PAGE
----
Ethics Reform Step In Right Direction
We can do more!
February 16, 2007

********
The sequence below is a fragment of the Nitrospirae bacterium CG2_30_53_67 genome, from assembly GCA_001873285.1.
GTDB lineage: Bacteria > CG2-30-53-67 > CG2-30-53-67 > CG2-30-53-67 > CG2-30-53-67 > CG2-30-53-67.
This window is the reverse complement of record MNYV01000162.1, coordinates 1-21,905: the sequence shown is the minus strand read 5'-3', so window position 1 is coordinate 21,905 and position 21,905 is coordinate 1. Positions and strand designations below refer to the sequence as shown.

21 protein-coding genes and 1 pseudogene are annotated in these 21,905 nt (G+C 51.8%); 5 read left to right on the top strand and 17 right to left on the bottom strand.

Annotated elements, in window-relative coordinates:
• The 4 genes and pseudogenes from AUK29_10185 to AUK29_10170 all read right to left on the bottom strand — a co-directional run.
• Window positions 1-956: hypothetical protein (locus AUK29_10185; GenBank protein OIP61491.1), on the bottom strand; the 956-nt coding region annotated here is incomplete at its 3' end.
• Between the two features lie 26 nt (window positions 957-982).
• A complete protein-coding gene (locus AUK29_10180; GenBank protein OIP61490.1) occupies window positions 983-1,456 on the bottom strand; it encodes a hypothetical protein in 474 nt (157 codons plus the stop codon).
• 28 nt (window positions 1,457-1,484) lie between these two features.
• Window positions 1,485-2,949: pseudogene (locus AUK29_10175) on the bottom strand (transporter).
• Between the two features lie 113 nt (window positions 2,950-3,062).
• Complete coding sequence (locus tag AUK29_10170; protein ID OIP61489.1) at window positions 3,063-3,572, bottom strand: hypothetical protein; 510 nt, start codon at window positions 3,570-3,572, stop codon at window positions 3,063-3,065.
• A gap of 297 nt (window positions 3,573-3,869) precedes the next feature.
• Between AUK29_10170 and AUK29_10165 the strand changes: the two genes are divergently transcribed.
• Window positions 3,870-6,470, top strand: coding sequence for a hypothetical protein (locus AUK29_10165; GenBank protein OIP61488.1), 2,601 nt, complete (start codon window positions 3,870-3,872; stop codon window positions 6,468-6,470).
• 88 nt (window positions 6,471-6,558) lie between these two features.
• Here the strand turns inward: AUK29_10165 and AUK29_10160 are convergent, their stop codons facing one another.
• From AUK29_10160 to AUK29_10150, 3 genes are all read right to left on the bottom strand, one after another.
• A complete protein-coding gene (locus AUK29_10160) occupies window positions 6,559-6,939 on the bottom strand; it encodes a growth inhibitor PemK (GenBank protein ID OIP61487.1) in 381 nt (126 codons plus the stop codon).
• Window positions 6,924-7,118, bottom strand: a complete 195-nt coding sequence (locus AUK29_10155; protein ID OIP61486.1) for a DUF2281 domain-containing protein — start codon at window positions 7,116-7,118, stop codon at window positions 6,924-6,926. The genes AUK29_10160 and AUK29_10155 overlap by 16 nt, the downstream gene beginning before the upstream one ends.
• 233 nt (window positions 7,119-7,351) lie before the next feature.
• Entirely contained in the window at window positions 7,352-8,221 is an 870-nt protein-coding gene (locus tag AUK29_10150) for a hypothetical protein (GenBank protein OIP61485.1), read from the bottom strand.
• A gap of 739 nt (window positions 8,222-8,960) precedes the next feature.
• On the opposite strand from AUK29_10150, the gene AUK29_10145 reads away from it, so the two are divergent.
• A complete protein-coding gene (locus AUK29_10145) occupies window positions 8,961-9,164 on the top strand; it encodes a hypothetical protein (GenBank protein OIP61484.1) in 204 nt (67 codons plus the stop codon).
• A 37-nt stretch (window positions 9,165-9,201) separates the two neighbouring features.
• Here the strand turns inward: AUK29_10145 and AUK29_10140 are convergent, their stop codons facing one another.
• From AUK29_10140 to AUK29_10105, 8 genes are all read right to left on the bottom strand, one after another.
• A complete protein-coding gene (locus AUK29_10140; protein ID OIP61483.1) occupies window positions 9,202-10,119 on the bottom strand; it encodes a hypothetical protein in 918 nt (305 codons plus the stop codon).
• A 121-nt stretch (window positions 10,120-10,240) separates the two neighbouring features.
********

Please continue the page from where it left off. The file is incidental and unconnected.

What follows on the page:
A few days ago the legislature passed a significant package of reforms called the Public Employee Ethics Reform Act of 2007. This act establishes comprehensive reforms that will strengthen New York's ethics and lobbying laws by closing loopholes and tightening loose regulations. These reforms are meant to increase accountability of state legislators, the governor, as well as the many employees that work for the Legislature and executive branch. As part of this reform, a 13-member State Commission on Public Integrity will be created to replace the State Ethics Commission and the Temporary State Commission on Lobbying. This commission will be responsible for overseeing the Legislature and the executive by ensuring current and new regulations are enforced. Among the many reform measures included is prohibiting the giving of all gifts of more than “nominal value” from non-lobbyists to public officials where such gifts might appear designed to influence the official. This includes travel, lodging and other expenses, and broadens the types of lobbying activities that lobbyists must disclose. Another reform includes closing the “revolving door” loophole by prohibiting former legislative employees from directly lobbying the Legislature for two years, and expands the revolving door restrictions for Executive Chamber employees to preclude appearances before any state agency. The reforms also include provisions that will prohibit elected government officials and candidates for elected local, state or federal office from appearing in taxpayer-funded advertisements. In the wake of the recent scandal involving former state Comptroller Alan Hevesi, my Conference and I proposed an amendment that would have stripped the pension benefits of any public official convicted of a felony, such as defrauding taxpayers. We believe no state official who violated the public’s trust should be allowed to collect benefits from the taxpayers. The amendment was defeated by the Assembly majority; however, our Assembly minority conference is still committed to making state public employees and elected officials accountable for their actions. Overall, the package of reforms is a good start, but we can make it better. We are forming a brand new commission, which appears to be a good idea, but I am concerned that there was no public input on this very important piece of legislation. During our legislative debate I put forth an amendment to create a public hearing process before the inception of the new commission to ensure the citizens of New York would have an opportunity to voice their opinions. While it was defeated by the Assembly majority, we must continue to solicit the input of the general public and good government groups. Although this legislation is a good beginning, the fact that this was created behind closed doors by the Governor and Legislative Leaders of both houses undermines the public confidence in state government. Herein is the real problem: we have to ensure that both the majority and minority members of the state Legislature are part of the deliberations on all legislation put forth in Albany. We are imploring Governor Spitzer to ensure that the status quo is truly changed in Albany by including all voices in state government.